The extreme environment they live in has contributed to their level of sophistication, and yet forces them to deal with extraordinary circumstances on a daily basis just to survive. There were two stories they told that especially stood out, both for their content, as well as the surprisingly candid yet relaxed manner in which they were told. One was about the most recent time one of the students was robbed. While walking home from school, he was approached by a fellow classmate who brandished a knife, threatened him, and stole his wallet. They weren't in a back ally or dimly lit hallway, but out in public without regard for possible repercussions even though the two see each other on a daily basis. Imagine being forced to look over your shoulder in fear constantly no matter the time or place, and at the same time not exactly sure of what (or whom) to be fearful. The student told me that a few weeks later, he approached his attacker at school to try and get an idea of why this happened. He said he wasn't scared, or even angry, but just needed to know. Was there some underlying need for the cash? Perhaps an unknown life or death circumstance that could have possibly warranted the confrontation? The answer was, of course, "no." The money stolen was used to buy weed and a pair of gym shoes. This young man's life was put in jeopardy so his criminal-classmate could party for a night, and it was quite obvious that no one cared. In the area they live, these events are simply chalked up as an inevitability of the surroundings and something to learn from for the future.
Due to the reputation of the area, the school itself is patrolled by local law enforcement, but the students were quick to point out that no one is going to rob you in front of the school; half a block away is a totally different story. In areas like theirs crime and violence is just a way of life. Something as simple as which route to take while walking to school, for them, could be a fatal decision. They explained how they felt "lucky" because they were on good terms with the gang members who controlled city-blocks around the school. Aside from the one instance, they said they generally feel okay walking home, but still must keep an eye out just in case. Other students are not as lucky and, walk nearly a mile out of their way daily to avoid certain gang-controlled street corners.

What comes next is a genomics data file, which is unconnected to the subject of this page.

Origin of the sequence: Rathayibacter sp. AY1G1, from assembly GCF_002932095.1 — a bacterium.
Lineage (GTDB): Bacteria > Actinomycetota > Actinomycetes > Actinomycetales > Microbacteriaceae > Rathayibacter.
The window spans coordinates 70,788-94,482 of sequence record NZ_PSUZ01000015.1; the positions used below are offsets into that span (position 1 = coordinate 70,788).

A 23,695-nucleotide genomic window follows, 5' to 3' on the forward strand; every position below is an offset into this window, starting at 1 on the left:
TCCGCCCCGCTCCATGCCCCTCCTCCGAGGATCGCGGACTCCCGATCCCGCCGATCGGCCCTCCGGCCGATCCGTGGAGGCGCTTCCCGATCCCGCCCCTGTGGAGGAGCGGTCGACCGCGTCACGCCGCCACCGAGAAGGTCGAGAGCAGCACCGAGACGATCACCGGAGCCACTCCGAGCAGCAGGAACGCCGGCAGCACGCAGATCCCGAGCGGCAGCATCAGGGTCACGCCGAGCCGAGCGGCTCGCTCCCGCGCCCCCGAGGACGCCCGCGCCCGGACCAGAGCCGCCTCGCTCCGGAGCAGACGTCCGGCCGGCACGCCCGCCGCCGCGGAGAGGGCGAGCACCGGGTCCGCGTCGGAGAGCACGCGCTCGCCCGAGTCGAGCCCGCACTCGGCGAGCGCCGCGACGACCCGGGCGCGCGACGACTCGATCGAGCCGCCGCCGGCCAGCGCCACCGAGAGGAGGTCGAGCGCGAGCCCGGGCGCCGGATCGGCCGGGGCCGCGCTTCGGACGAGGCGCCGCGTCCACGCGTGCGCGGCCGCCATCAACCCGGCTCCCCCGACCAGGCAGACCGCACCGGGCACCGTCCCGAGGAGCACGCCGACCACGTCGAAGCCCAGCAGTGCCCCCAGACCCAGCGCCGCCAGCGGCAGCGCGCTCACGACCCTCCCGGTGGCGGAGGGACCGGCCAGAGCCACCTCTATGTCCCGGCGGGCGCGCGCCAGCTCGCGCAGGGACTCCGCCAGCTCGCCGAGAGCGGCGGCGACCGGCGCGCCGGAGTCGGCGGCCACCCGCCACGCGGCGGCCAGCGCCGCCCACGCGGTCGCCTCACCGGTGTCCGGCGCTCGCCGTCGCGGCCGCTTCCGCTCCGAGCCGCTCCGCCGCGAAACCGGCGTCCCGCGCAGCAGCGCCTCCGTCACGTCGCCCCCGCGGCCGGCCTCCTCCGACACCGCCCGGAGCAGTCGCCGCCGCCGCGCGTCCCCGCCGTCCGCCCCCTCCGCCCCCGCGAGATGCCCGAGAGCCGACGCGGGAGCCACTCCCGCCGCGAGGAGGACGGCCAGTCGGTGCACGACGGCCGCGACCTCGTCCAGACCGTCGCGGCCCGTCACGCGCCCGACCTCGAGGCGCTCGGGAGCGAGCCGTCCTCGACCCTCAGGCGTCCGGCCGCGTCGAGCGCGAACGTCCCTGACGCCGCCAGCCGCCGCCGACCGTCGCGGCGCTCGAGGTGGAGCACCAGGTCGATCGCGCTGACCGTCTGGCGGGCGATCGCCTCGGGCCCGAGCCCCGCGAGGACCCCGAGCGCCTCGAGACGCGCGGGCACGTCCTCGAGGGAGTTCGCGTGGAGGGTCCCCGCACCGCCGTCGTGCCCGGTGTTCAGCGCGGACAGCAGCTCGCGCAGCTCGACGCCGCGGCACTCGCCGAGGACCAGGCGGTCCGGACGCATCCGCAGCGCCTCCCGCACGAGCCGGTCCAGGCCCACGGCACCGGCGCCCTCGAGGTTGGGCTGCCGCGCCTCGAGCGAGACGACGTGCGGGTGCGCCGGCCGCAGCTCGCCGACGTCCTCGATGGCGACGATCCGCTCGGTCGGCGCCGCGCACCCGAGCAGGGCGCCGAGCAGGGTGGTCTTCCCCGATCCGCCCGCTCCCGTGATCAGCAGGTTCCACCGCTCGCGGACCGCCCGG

The second story was actually the inspiration for this article. One day on his way home from school, one of these students was stopped by a rival gang and explicitly told that they were going to kill him. Not rob him, jump him, or beat him up, but actually end his life. Why? Because his home just happened to be on a block that is controlled by a different gang. It didn't matter that he was unaffiliated with any gang. Now he lives with the fear of being murdered for no reason; the feeling is unimaginable. I can honestly say I have never truly been afraid for my life. That's not to say my life has never been in danger, but because of either the unexpectedness of the moment or pumping adrenaline (possibly even a few too many adult beverages), the life-threatening potential wasn't realized until after the fact. A mishap in rugby practice that nearly snapped my neck is one such instance that comes to mind. But at 16-years old, these students not only have to deal with the normal stressors of school, but they are doing so in constant real fear for their lives.
It is impossible for me to relate; at my high school, the third floor hallway was avoided because it became so flooded with students during passing periods that maneuvering through the crowd would undoubtedly lead to tardiness. At their high school, the third floor is avoided because it's over-run with gang members. To them, it is life, and the only escape is to graduate and go off to college as far away as possible. They've obviously understood that mantra for some time now, and it has kept them in school, out of gangs, away from drugs and on a path towards success. The nonchalant manner in which they explained it all exemplifies a seldom seen level of maturity and understanding that deserves commendation.